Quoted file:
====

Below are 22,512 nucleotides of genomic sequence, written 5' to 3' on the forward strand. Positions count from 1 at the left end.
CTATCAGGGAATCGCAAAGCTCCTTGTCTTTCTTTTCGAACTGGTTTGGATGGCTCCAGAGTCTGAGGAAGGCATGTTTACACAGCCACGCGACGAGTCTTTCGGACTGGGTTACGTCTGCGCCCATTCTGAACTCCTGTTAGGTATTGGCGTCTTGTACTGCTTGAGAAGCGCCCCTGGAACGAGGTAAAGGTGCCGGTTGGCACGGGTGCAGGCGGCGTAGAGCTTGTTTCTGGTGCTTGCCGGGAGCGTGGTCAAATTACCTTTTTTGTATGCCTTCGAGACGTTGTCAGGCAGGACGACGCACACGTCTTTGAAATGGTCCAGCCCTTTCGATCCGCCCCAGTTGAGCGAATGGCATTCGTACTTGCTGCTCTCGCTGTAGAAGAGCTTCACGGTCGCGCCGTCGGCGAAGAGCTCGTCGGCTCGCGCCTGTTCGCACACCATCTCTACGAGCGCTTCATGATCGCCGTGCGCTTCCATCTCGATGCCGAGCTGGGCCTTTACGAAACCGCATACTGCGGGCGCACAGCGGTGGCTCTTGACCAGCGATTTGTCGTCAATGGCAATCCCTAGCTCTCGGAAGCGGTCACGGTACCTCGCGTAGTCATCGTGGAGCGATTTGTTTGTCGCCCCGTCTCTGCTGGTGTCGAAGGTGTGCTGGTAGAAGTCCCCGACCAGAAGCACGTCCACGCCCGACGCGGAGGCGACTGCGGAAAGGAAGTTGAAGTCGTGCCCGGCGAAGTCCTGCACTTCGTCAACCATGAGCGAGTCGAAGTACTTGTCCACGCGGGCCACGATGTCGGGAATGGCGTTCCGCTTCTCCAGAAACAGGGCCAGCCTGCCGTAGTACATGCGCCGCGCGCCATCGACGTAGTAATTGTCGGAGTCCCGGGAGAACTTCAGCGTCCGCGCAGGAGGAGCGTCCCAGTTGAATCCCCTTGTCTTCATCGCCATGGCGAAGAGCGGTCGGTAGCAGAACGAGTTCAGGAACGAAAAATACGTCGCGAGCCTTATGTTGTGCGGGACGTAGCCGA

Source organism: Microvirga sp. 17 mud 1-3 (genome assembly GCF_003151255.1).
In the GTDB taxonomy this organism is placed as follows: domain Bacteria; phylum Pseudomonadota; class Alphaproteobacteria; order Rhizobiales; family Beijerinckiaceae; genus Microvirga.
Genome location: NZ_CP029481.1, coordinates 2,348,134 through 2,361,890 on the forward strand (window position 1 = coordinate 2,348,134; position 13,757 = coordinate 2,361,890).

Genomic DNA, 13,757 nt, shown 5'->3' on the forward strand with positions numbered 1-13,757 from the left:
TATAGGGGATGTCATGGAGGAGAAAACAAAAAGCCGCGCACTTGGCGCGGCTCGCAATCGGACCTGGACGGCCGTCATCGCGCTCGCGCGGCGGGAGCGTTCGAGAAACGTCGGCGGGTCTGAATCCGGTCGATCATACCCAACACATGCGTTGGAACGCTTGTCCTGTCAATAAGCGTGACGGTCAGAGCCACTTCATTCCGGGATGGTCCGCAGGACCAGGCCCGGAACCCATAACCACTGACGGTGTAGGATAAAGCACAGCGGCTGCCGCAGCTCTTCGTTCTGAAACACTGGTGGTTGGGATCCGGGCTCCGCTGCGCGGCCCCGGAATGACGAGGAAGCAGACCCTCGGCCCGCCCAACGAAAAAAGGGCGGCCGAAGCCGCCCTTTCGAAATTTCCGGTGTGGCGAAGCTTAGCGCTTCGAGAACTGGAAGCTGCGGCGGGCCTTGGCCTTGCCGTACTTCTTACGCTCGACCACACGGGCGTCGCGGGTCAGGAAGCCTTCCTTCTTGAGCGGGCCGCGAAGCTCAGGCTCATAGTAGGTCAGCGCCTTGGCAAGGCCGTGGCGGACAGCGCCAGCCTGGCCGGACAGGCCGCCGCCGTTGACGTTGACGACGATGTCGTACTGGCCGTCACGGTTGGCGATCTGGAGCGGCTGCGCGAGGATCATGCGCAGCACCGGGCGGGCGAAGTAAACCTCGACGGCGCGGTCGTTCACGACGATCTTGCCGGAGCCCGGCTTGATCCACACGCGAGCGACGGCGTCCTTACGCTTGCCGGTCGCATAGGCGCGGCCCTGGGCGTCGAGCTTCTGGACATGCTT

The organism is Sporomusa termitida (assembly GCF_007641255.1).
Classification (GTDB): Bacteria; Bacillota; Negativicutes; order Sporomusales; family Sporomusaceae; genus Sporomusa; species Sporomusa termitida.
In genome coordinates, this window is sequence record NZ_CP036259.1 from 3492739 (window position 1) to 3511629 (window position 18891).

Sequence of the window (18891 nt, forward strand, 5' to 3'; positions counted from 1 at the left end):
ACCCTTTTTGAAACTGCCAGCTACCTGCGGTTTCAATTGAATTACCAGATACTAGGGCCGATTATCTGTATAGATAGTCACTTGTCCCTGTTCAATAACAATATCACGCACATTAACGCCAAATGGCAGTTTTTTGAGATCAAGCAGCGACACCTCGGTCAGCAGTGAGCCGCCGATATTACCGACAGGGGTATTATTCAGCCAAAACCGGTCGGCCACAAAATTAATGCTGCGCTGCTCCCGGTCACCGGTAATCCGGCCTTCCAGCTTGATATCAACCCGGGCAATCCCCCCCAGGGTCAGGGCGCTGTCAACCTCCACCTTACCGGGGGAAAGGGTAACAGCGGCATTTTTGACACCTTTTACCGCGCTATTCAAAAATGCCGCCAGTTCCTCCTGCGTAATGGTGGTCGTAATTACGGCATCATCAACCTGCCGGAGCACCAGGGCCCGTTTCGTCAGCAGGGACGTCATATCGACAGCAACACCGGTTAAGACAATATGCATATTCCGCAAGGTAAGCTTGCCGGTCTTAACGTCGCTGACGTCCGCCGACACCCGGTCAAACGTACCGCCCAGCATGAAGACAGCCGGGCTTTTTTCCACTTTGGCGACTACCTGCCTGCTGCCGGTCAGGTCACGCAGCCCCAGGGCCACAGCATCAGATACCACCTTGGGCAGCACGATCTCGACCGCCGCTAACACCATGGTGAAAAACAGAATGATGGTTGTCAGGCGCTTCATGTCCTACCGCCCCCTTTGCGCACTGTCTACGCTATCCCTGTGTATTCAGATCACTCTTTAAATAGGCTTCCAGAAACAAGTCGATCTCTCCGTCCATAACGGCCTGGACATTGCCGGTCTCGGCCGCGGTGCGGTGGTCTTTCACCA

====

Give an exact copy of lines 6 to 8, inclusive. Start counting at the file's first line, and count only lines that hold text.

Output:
Genomic DNA, 13,757 nt, shown 5'->3' on the forward strand with positions numbered 1-13,757 from the left:
TATAGGGGATGTCATGGAGGAGAAAACAAAAAGCCGCGCACTTGGCGCGGCTCGCAATCGGACCTGGACGGCCGTCATCGCGCTCGCGCGGCGGGAGCGTTCGAGAAACGTCGGCGGGTCTGAATCCGGTCGATCATACCCAACACATGCGTTGGAACGCTTGTCCTGTCAATAAGCGTGACGGTCAGAGCCACTTCATTCCGGGATGGTCCGCAGGACCAGGCCCGGAACCCATAACCACTGACGGTGTAGGATAAAGCACAGCGGCTGCCGCAGCTCTTCGTTCTGAAACACTGGTGGTTGGGATCCGGGCTCCGCTGCGCGGCCCCGGAATGACGAGGAAGCAGACCCTCGGCCCGCCCAACGAAAAAAGGGCGGCCGAAGCCGCCCTTTCGAAATTTCCGGTGTGGCGAAGCTTAGCGCTTCGAGAACTGGAAGCTGCGGCGGGCCTTGGCCTTGCCGTACTTCTTACGCTCGACCACACGGGCGTCGCGGGTCAGGAAGCCTTCCTTCTTGAGCGGGCCGCGAAGCTCAGGCTCATAGTAGGTCAGCGCCTTGGCAAGGCCGTGGCGGACAGCGCCAGCCTGGCCGGACAGGCCGCCGCCGTTGACGTTGACGACGATGTCGTACTGGCCGTCACGGTTGGCGATCTGGAGCGGCTGCGCGAGGATCATGCGCAGCACCGGGCGGGCGAAGTAAACCTCGACGGCGCGGTCGTTCACGACGATCTTGCCGGAGCCCGGCTTGATCCACACGCGAGCGACGGCGTCCTTACGCTTGCCGGTCGCATAGGCGCGGCCCTGGGCGTCGAGCTTCTGGACATGCTT

The organism is Sporomusa termitida (assembly GCF_007641255.1).